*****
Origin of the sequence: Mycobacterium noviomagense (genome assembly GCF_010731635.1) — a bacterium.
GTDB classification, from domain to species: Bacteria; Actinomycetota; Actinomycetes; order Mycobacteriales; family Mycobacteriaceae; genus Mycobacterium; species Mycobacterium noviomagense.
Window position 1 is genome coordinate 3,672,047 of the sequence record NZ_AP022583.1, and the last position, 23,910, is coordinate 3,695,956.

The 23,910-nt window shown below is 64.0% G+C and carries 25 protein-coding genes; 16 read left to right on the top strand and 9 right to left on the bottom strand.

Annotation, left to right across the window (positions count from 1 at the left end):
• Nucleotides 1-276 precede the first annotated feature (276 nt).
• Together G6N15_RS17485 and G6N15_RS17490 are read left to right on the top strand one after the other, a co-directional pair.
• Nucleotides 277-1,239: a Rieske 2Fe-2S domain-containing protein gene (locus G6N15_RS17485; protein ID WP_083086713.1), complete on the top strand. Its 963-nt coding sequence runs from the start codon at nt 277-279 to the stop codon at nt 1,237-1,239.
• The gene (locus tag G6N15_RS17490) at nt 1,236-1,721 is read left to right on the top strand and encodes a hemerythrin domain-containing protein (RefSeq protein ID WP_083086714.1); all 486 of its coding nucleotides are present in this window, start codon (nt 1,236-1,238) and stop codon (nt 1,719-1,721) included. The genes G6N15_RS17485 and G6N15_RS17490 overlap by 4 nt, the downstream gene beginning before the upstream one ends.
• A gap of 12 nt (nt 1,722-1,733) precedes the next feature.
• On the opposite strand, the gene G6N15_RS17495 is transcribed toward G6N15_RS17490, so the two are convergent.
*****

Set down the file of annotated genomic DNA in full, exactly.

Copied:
Origin of the sequence: Mycobacterium noviomagense (genome assembly GCF_010731635.1) — a bacterium.
GTDB classification, from domain to species: Bacteria; Actinomycetota; Actinomycetes; order Mycobacteriales; family Mycobacteriaceae; genus Mycobacterium; species Mycobacterium noviomagense.
Window position 1 is genome coordinate 3,672,047 of the sequence record NZ_AP022583.1, and the last position, 23,910, is coordinate 3,695,956.

The 23,910-nt window shown below is 64.0% G+C and carries 25 protein-coding genes; 16 read left to right on the top strand and 9 right to left on the bottom strand.

Annotation, left to right across the window (positions count from 1 at the left end):
• Nucleotides 1-276 precede the first annotated feature (276 nt).
• Together G6N15_RS17485 and G6N15_RS17490 are read left to right on the top strand one after the other, a co-directional pair.
• Nucleotides 277-1,239: a Rieske 2Fe-2S domain-containing protein gene (locus G6N15_RS17485; protein ID WP_083086713.1), complete on the top strand. Its 963-nt coding sequence runs from the start codon at nt 277-279 to the stop codon at nt 1,237-1,239.
• The gene (locus tag G6N15_RS17490) at nt 1,236-1,721 is read left to right on the top strand and encodes a hemerythrin domain-containing protein (RefSeq protein ID WP_083086714.1); all 486 of its coding nucleotides are present in this window, start codon (nt 1,236-1,238) and stop codon (nt 1,719-1,721) included. The genes G6N15_RS17485 and G6N15_RS17490 overlap by 4 nt, the downstream gene beginning before the upstream one ends.
• A gap of 12 nt (nt 1,722-1,733) precedes the next feature.
• On the opposite strand, the gene G6N15_RS17495 is transcribed toward G6N15_RS17490, so the two are convergent.